It has become almost trite to speak of the breadth of Burke's sympathies. We should examine the statement, however, and understand its significance and see its justice. While he must always be regarded first as a statesman of one of the highest types, he had other interests than those directly suggested by his office, and in one of these, at least, he affords an interesting and profitable study.

To the student of literature Burke's name must always suggest that of Johnson and Goldsmith. It was eight years after Burke's first appearance as an author, that the famous Literary Club was formed. At first it was the intention to limit the club to a membership of nine, and for a time this was adhered to. The original members were Johnson, Burke, Goldsmith, Reynolds, and Hawkins. Garrick, Pox, and Boswell came in later. Macaulay declares that the influence of the club was so great that its verdict made and unmade reputations; but the thing most interesting to us does not lie in the consideration of such literary dictatorship. To Boswell we owe a biography of Johnson which has immortalized its subject, and shed lustre upon all associated with him. The literary history of the last third of the eighteenth century, with Johnson as a central figure, is told nowhere else with such accuracy, or with better effect.

Although a Tory, Johnson was a great one, and his lasting friendship for Burke is an enduring evidence of his generosity and great-mindedness. For twenty years, and longer, they were eminent men in opposing parties, yet their mutual respect and admiration continued to the last. To Burke, Johnson was a writer of "eminent literary merit" and entitled to a pension "solely on that account." To Johnson, Burke was the greatest man of his age, wrong politically, to be sure, yet the only one "whose common conversation corresponded to the general fame which he had in the world"--the only one "who was ready, whatever subject was chosen, to meet you on your own ground." Here and there in the Life are allusions to Burke, and admirable estimates of his many-sided character.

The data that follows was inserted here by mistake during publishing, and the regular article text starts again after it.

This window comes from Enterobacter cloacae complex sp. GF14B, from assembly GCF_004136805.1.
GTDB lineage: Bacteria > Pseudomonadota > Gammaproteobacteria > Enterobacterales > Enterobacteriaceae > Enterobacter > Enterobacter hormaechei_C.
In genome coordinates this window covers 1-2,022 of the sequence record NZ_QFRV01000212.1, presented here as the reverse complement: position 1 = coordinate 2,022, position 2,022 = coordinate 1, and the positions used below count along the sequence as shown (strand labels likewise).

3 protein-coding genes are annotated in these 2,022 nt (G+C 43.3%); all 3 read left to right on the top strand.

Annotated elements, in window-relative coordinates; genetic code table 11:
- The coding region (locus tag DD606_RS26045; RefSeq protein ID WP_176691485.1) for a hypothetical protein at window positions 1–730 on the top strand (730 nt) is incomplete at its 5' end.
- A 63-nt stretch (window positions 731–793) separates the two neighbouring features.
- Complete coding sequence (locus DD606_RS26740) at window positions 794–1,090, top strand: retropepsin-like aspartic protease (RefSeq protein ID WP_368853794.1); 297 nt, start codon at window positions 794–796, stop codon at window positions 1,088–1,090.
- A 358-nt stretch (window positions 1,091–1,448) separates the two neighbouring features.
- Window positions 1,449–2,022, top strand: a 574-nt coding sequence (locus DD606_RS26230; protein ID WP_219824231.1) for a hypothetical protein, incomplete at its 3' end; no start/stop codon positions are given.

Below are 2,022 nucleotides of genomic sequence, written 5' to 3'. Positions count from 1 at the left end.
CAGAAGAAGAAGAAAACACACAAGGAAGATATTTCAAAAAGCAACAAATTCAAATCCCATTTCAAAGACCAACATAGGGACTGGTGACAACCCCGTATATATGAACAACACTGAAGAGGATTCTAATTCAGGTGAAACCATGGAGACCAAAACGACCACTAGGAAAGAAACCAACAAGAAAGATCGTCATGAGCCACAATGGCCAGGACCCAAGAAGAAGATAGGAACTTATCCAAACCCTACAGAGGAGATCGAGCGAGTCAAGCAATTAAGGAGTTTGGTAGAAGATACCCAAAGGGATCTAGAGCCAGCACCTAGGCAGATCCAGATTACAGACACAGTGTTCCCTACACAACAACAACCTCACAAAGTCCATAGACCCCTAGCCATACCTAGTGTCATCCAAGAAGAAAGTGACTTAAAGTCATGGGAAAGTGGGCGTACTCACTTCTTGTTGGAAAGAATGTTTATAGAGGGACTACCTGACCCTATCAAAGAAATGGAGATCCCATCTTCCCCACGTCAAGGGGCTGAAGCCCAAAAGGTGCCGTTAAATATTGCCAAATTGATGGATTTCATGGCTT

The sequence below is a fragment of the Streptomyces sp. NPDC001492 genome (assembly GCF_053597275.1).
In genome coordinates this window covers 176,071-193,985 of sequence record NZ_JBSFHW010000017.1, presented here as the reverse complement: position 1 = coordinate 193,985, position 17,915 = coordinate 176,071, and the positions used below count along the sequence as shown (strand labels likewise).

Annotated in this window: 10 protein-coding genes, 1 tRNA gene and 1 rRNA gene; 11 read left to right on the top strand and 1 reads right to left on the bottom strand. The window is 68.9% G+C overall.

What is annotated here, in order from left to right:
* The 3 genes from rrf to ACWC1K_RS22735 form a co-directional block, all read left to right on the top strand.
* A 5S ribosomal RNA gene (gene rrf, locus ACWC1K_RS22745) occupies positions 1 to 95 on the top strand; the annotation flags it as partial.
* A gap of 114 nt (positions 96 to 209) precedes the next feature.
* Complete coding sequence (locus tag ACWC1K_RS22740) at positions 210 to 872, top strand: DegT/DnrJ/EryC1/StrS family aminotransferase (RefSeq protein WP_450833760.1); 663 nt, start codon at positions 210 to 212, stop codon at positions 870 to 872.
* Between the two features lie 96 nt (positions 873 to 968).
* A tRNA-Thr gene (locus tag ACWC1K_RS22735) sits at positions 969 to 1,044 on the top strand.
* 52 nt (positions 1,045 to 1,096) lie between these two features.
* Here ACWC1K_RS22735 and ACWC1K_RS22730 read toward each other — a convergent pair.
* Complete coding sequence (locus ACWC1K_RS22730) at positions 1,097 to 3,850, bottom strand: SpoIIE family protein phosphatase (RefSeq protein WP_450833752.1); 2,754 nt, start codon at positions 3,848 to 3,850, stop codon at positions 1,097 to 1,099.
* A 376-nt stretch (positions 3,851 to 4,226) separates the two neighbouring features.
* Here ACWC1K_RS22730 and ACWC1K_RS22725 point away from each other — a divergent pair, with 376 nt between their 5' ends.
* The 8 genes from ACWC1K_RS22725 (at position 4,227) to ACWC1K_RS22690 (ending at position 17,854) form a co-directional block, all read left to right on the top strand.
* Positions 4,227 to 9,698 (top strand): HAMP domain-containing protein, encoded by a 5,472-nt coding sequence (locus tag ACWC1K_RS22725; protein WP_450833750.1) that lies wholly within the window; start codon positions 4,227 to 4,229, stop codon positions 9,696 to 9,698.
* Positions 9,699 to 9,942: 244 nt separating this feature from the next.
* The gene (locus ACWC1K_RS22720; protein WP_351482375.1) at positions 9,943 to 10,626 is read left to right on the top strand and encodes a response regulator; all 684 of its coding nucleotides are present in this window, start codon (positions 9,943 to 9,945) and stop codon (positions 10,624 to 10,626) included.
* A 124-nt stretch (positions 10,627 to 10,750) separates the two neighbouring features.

Coming directly to an estimate of Burke from the purely literary point of view, it must be borne in mind that the greater part of his writings was prepared for an audience. Like Macaulay, his prevailing style suggests the speaker, and his methods throughout are suited to declamation and oratory. He lacks the ease and delicacy that we are accustomed to look for in the best prose writers, and occasionally one feels the justice of Johnson's stricture, that "he sometimes talked partly from ostentation", or of Hazlitt's criticism that he seemed to be "perpetually calling the speaker out to dance a minuet with him before he begins."

There may be passages here and there that warrant such censure. Burke is certainly ornate, and at times he is extremely self-conscious, but the dominant quality of his style, and the one which forever contradicts the idea of mere showiness, is passion. In his method of approaching a subject, he may be, and perhaps is, rather tedious, but when once he has come to the matter really in hand, he is no longer the rhetorician, dealing in fine phrases, but the great seer, clothing his thoughts in words suitable and becoming. The most magnificent passages in his writings--the Conciliation is rich in them--owe their charm and effectiveness to this emotional capacity. They were evidently written in moments of absolute abandonment to feeling--in moments when he was absorbed in the contemplation of some great truth, made luminous by his own unrivalled powers.

Closely allied to this intensity of passion, is a splendid imaginative quality. Few writers of English prose have such command of figurative expression. It must be said, however, that Burke was not entirely free from the faults which generally accompany an excessive use of figures. Like other great masters of a decorative style, he frequently becomes pompous and grandiloquent. His thought, too, is obscured, where we would expect great clearness of statement, accompanied by a dignified simplicity; and occasionally we feel that he forgets his subject in an anxious effort to make an impression. Though there are passages in his writings that justify such observations, they are few in number,

Burke's Speech on Conciliation with America - 3/16